Nixon, the staunch anti-communist Conservative, visited the People's Republic of China in 1972 opening diplomatic relations between China and the United States. Nixon initiated détente and the Anti-Ballistic Missile Treaty with the Soviet Union the same year. He began wars on cancer and drugs, imposed wage and price controls to fight inflation, enforced desegregation of Southern schools and established the Environmental Protection Agency.

Nixon's second term suffered an Arab oil embargo, a direct result of the 1973 Arab-Israeli war, and the resignation of his vice president, Spiro Agnew. Enmeshed in the cover up of the infamous, Watergate scandal, an unauthorized by him botched effort by Nixon senior staff and advisors to burglarize the Democratic National Committee Headquarters, Nixon resigned the presidency in disgrace to avoid impeachment, August 9, 1974. Nixon was succeeded by his vice president, Gerald Ford, who quickly and controversially, pardoned Nixon for any criminal wrongdoing.

Few people knew of Nixon’s near pathological, anti-Semitic hatred of Jews, until the scandalous evidence was confirmed by Nixon’s own secret audio taping of conversations in the Oval Office. Nixon’s paranoid recordings, discovered at the time of the Watergate Hearings, were to prove his downfall.

Nixon had long been convinced that political opposition was tantamount to being a political enemy. Jews, in particular, because of their strong, myopic voting bloc linkage to the Democrat party were considered by him as suspect and enemies. Jews voted and vote consistently, almost by rote by very significant, influential margins, for Democrat candidates, with seemingly mindless predictability.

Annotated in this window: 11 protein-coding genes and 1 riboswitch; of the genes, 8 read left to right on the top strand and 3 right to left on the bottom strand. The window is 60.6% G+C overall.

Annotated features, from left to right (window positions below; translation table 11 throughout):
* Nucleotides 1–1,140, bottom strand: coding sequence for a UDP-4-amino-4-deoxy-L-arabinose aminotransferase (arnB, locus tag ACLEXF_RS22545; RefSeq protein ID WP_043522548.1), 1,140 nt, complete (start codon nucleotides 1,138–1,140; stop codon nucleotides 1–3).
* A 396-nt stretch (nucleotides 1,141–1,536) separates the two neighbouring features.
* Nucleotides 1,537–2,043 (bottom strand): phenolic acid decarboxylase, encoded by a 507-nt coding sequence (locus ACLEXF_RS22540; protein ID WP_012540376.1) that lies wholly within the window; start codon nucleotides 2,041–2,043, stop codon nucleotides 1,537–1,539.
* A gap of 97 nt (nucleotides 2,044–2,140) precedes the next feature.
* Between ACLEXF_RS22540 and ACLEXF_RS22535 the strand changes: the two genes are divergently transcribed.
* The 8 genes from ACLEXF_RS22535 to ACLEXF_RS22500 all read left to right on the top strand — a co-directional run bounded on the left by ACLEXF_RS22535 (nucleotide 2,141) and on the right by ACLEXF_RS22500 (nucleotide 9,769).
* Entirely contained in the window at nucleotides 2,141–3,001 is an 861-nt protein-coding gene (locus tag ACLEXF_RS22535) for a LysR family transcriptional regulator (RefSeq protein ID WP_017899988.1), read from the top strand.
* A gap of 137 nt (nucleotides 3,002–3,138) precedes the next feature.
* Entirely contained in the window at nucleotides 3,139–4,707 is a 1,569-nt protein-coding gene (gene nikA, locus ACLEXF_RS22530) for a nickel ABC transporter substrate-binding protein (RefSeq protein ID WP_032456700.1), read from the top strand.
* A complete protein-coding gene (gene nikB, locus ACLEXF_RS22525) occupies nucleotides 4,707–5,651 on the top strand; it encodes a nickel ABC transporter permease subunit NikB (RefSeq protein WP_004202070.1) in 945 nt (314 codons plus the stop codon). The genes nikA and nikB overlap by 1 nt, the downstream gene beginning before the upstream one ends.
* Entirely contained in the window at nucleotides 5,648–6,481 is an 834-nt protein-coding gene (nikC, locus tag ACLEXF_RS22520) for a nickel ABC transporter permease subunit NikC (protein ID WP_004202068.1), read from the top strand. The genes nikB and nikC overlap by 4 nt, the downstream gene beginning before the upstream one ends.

Jewish loyalty to the Democrat Party was forged by Franklin Roosevelt during the New Deal and the dark days of the Great Depression. Roosevelt opened governmental access to Jews on a historically unprecedented level. The liberal, progressive Democrat agenda was a further affirmation of possible emerging acceptance of Jewish Americans and their integration into American life. It was exemplified by President Wilson’s nomination of Louis Brandeis to the U.S. Supreme court twenty years earlier.

Amazingly for Jews, religious toleration was rarely an institutionalized issue in America. Jewish orthodox religious identification declined as Jewish acceptance grew. Future Salvation and Redemption became far less important to most American Jews than the incredible possibilities of the here and now of American life.

Always aware of their historic minority status, oppressed by millennia of State, Church and societal anti-Semitism, Jews in America were and are free to focus on economic, social and political equality to safeguard their futures. Jews joined with liberal progressives, voting as self-interested blocs, for who and what was best for the Jews. The rational was simple. If the majority interests in American could be shaped to protect minorities, even if it was not in the majority’s interest to do so, the Jews would be safe. Jews repaid the perceived support of the Democrat Party for their interests with their own, multi-generational support for Democrat candidates, policies and power.